It was a Saturday of learning for U.S. first lady Jill Biden in Kenya.
She praised young adults for learning about safe sex and dating practices, attended a meeting of women who created their own banking system and chatted with local entrepreneurs who have been helped by a program that connects tractor owners and farmers.
All three programs aim to help women and young people take control of their lives so they can support themselves and their families. Biden has been highlighting U.S.-backed efforts to empower these groups during a five-day, two-country visit to Africa this week.
“These are issues that really all people need to talk about and yet, somehow, they don’t, and the consequences of not talking about it are so dire,” Biden told dozens of young people after talking with them about safe sex, condom use and birth control at the Shujaaz Konnect Festival, a local youth empowerment event. “So, I love seeing the young people here.”
At a tent where young people were having networking-like conversations, they showed her a questionnaire they use to spur discussion. The first question: “What would you say if I told you I had a condom in my pocket right now?”
Biden laughed. “And this is the first time they’re meeting?” she asked.
A Shujaaz representative said such blunt propositions help teenagers and young adults overcome shyness, saying that it’s sometimes easier to ask strangers these types of questions.
“I’m surprised you don’t start with like, ‘What’s your biggest achievement?’ rather than, ‘I have a condom in my pocket,’” the first lady said.
The festival is a collaboration with MTV Staying Alive Foundation, which works with the U.S. Agency for International Development and the President’s Emergency Plan for AIDS Relief to help teach young Kenyans how to avoid becoming infected with HIV, which causes AIDS.
Biden, who is on the fourth day of her five-day trip to Namibia and Kenya, has spent the week promoting HIV/AIDS education programs and initiatives that teach woman and young people skills they need to find jobs or start businesses.
Her visit is part of a commitment by President Joe Biden to deepen U.S. engagement with the nations of Africa, many of which feel overlooked by the United States. Part of that effort is also about countering China’s influence on the continent that Beijing has achieved through increased trade and spending on roads and other public works projects.
Biden was scheduled to cap her visit by traveling Sunday to an area near Kenya’s border with Tanzania to raise awareness about a severe drought that is endangering lives and livelihoods.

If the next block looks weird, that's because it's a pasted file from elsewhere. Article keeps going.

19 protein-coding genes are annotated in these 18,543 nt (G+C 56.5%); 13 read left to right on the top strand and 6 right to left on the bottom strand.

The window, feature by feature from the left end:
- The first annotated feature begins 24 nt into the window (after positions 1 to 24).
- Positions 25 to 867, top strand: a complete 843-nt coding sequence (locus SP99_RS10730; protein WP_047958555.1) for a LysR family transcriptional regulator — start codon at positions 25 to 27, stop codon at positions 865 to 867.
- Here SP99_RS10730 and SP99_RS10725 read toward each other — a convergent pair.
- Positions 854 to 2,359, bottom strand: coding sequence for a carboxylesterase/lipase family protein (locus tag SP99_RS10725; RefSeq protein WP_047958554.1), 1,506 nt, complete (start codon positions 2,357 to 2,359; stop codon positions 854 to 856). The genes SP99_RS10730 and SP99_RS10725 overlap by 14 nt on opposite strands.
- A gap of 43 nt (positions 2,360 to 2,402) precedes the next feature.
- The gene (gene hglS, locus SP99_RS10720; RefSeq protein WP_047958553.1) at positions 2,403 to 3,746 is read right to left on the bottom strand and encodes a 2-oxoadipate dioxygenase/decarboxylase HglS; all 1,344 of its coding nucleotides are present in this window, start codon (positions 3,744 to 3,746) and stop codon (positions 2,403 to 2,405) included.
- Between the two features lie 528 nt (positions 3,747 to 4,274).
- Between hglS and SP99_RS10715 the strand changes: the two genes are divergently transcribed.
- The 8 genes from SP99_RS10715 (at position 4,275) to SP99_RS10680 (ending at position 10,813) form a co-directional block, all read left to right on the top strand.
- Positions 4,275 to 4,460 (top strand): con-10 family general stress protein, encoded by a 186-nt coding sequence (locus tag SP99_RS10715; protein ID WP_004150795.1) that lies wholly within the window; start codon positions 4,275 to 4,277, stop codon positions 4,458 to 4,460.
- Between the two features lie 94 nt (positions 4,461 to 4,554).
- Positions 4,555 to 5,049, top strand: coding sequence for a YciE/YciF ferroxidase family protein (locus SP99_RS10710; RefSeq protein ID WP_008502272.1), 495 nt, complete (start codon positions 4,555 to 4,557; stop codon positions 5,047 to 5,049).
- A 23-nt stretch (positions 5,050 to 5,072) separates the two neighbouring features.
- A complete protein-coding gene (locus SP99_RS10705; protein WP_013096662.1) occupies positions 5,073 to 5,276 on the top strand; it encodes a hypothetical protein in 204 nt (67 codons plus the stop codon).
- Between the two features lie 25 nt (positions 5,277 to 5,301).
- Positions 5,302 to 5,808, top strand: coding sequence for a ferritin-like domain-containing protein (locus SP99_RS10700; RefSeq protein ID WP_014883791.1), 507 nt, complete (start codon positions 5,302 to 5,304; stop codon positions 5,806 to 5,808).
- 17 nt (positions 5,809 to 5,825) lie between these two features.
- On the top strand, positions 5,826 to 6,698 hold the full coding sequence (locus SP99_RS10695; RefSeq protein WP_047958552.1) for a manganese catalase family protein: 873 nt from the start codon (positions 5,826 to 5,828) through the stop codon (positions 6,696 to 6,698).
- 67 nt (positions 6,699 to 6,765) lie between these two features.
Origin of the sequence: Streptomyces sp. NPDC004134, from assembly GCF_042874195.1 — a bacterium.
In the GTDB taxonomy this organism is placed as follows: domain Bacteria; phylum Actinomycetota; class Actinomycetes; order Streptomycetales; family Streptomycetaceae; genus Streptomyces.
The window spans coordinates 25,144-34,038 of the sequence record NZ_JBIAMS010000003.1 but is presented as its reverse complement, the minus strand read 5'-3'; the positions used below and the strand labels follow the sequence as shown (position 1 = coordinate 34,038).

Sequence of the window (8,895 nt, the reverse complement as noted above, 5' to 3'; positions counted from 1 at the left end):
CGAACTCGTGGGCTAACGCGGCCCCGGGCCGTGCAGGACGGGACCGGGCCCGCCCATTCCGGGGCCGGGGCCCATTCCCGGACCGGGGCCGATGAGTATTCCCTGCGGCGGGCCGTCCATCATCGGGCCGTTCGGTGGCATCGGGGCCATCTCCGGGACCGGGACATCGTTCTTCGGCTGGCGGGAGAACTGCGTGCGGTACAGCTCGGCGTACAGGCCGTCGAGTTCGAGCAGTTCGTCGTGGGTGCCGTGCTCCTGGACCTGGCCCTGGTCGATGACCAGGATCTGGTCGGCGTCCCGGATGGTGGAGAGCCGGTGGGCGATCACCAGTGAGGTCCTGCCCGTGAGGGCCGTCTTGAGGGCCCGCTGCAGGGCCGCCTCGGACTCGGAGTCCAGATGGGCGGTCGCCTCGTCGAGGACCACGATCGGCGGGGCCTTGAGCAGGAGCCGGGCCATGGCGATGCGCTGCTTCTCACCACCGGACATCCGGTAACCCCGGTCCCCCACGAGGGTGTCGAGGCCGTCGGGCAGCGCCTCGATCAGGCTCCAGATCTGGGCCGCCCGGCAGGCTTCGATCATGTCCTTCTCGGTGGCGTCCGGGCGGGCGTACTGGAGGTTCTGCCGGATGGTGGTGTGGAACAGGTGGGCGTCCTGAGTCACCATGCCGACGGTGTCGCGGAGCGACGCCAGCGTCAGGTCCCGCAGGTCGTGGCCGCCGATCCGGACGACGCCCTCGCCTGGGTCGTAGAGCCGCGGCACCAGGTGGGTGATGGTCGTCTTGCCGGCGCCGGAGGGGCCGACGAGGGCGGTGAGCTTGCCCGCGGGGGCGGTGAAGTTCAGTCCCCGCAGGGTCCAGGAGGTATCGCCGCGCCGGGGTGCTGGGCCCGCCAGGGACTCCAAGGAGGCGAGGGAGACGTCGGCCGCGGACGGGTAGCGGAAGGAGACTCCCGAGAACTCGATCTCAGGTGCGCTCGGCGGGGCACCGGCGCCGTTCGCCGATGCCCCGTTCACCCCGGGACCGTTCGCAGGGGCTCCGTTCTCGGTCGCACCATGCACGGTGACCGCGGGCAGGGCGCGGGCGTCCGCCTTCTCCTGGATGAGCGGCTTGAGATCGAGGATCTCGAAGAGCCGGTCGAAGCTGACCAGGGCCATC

Earlier Saturday, the first lady went to a government community center in Kibera, an informal settlement in Nairobi, to attend a meeting of women small-business owners who participate in the Joyful Women program. Founded in 2009 by Rachel Ruto, Kenya’s first lady, the program promotes women’s economic empowerment and financial inclusion.
Participants create “table banking” groups, pooling their resources so they can lend each other money they cannot get from traditional banks. Some of the women have used the loans to start businesses. One woman said she opened a day care center.
“It’s pretty ingenious that women found a way to support other women, to lift them up and to increase economic prosperity for families, right?” said Biden, who visited a different empowerment program on a 2010 stop at Kibera.
“I’ve always taught my own daughter and my granddaughter the importance of being financially independent and, so now, here, you’ve found a way to do your own banking system, which is pretty incredible,” Biden said. Her granddaughter, Naomi, 29, sat nearby.
Before taking her seat at the table, Biden was wrapped from the waist down in an apron-like cloth known as a leso or kanga that women wear in the home.
At a separate event, Biden chatted with local entrepreneurs, small farmers and others who have been helped by Hello Tractor, which connects tractor owners and farmers who need the machinery.
The first lady also laid a wreath at the August 7th Memorial Park to honor those who were killed the 1998 bombings of the U.S. embassies in Kenya and in Dar es Salaam, Tanzania. More than 200 people were killed, including 12 Americans. More than 4,500 people were wounded.